Money, Banks and Finance in Economic Thought

Joan Robinson from the generalization of The General Theory to the development of an “Anglo-Italian” Cambridge tradition

Zeineddine Yara, Paris 1 - PHARE

The project of developing a synthesis between Post-Keynesian and Neo-Ricardian economics - known as the Post-Classical synthesis - is almost as old as the development of Post-Keynesian economics. This paper aims to highlight an early and often overlooked attempt to achieve such a task: that of Joan Robinson. After the publication of The General Theory of Employment, Interest and Money (Keynes 1936), Joan Robinson (1903-1983) gave herself the mission of disseminating Keynes’s message through vulgarizing his approach (Robinson 1936) and extending it to the long period (Robinson 1937). She deplored that Keynes did not study the long period well enough to assess the effects of the modification of productive capacity on the economy, and hence to discuss the determination of profits in the long term. However, her Essays in the Theory of Employment (1937) was criticized by Keynes himself (Kregel 1983) as he rejected her application of marginal analysis to a heterogeneous stock of capital. Following this, Robinson found a new inspiration in Sraffa’s introduction to Ricardo’s Principles (1951) as she acknowledged it in the foreword of The Accumulation of capital (Robinson 1956). There, she clearly pursues her objective of extending Keynes’s analysis to the long period by using the classics’ approach as depicted by Sraffa in 1951 . From this point on, extending Keynes’s analysis to the long period meant conciliating Sraffa’s approach with Keynes’s analysis of the short period (Rima 1991, Robinson 1977, Turner 1989) in what she called the “Anglo-Italian” Cambridge tradition. This was especially the case after the publication of Sraffa’s Production of Commodities by Means of Commodities (1960). Hence, reconsidering Robinson’s intellectual path can shed a new light on the coherence of the Post-Classical synthesis project, regarding the supposed incompatibility between the radical uncertainty characterizing Keynesian economics and the Sraffian self-reproducing system. Following Arena’s (1992) demonstration that this incompatibility only stands when considering production prices as long-run centers of gravitation, I show that Robinson’s conception of “normal prices” does not involve a gravitational process as it has been argued (Vianello 1996). Consequently, I question the statement according to which her recourse to long-run positions is paradoxical with her distinction between history and equilibrium (Asimakopulos 1984, Lavoie 2014).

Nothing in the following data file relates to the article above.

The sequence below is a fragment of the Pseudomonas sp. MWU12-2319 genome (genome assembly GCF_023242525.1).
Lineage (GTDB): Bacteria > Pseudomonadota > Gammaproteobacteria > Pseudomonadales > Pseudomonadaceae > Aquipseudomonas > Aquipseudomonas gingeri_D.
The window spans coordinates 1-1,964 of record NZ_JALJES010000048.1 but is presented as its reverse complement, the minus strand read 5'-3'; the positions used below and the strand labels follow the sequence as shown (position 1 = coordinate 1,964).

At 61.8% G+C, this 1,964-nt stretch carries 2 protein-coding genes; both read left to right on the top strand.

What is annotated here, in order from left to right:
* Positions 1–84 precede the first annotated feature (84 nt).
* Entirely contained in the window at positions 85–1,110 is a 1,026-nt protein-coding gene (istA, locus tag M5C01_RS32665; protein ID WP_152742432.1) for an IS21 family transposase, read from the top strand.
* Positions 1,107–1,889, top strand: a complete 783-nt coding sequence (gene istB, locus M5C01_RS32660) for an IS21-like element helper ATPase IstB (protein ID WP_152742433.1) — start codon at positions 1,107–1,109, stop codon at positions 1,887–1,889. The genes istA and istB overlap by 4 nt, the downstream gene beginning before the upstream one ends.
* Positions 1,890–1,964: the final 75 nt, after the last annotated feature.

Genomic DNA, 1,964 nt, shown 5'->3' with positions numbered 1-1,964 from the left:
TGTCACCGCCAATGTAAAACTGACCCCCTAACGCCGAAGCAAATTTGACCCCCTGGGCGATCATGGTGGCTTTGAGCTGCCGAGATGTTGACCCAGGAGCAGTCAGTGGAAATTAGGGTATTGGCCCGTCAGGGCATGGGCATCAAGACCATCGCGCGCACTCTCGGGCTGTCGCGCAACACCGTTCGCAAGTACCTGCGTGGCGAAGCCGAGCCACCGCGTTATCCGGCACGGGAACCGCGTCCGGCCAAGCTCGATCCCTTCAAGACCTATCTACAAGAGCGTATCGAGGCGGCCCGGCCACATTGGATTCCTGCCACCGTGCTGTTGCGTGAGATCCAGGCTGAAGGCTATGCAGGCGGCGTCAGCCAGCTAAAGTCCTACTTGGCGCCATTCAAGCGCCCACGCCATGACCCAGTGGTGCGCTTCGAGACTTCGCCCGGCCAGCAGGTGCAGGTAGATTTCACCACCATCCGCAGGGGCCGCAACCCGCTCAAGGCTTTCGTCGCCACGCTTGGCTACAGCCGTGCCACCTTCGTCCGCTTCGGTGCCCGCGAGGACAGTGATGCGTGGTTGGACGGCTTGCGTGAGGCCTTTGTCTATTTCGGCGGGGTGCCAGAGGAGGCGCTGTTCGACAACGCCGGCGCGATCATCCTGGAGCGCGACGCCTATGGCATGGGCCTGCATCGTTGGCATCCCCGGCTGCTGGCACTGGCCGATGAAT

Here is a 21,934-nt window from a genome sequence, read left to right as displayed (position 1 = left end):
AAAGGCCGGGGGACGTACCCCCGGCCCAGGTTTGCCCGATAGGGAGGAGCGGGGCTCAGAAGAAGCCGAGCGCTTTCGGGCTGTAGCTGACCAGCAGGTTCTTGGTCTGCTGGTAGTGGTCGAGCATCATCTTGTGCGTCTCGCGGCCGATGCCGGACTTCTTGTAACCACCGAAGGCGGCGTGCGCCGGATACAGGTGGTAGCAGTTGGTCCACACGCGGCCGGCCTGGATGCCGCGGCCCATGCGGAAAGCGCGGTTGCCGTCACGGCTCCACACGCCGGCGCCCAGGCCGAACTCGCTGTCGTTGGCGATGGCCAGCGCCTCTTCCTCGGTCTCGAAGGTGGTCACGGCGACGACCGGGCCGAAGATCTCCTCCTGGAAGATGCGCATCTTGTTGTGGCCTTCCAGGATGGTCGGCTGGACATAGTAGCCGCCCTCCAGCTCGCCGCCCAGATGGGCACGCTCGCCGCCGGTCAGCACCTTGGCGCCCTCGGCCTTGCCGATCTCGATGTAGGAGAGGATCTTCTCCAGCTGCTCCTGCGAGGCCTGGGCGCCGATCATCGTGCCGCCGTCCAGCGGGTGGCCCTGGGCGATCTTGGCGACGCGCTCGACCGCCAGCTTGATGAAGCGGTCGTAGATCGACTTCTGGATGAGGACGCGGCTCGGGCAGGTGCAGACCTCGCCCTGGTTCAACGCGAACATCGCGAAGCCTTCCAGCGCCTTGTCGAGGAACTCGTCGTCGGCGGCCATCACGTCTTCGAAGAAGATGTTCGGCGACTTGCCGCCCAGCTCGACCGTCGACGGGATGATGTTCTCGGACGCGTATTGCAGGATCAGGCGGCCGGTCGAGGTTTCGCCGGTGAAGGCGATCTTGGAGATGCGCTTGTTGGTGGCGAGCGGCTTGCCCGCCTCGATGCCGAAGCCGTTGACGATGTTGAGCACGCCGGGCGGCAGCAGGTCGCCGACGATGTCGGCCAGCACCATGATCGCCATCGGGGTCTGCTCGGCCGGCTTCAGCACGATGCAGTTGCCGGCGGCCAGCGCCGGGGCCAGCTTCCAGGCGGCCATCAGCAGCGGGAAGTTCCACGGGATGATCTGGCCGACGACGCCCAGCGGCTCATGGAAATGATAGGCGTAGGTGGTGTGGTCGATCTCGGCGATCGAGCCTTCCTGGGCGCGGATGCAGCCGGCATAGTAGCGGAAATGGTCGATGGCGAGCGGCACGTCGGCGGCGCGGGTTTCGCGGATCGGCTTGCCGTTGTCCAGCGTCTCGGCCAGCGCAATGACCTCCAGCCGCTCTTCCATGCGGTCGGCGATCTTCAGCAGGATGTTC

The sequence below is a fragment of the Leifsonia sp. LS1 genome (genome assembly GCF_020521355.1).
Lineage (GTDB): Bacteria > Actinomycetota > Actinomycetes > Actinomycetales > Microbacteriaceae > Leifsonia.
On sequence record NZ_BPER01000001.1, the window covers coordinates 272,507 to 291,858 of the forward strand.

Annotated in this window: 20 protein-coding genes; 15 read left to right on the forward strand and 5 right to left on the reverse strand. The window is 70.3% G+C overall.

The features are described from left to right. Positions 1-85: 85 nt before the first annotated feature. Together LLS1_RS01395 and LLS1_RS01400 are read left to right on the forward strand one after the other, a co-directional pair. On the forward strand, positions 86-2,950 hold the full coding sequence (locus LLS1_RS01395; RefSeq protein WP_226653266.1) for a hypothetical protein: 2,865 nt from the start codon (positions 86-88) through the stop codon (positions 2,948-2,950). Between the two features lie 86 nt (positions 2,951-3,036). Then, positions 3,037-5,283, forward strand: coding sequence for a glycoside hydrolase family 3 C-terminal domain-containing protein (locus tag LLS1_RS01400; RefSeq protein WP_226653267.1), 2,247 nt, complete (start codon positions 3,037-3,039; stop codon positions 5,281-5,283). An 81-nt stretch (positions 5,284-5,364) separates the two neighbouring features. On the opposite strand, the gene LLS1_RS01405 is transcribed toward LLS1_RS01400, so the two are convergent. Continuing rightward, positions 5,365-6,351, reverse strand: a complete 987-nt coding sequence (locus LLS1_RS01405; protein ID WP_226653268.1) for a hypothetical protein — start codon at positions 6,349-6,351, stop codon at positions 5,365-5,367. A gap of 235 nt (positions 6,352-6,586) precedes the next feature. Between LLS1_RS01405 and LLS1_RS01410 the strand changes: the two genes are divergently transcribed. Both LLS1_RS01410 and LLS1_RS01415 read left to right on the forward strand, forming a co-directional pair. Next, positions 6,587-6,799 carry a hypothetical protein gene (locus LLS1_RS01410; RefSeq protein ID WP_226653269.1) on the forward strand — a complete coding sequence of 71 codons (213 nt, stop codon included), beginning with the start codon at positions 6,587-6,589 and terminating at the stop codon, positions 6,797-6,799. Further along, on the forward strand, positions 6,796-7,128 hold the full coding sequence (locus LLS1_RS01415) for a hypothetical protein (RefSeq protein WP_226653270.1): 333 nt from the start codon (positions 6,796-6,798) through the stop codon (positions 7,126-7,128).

Keywords: Post-Classical synthesis, Joan Robinson, Post-Keynesian economics, normal prices

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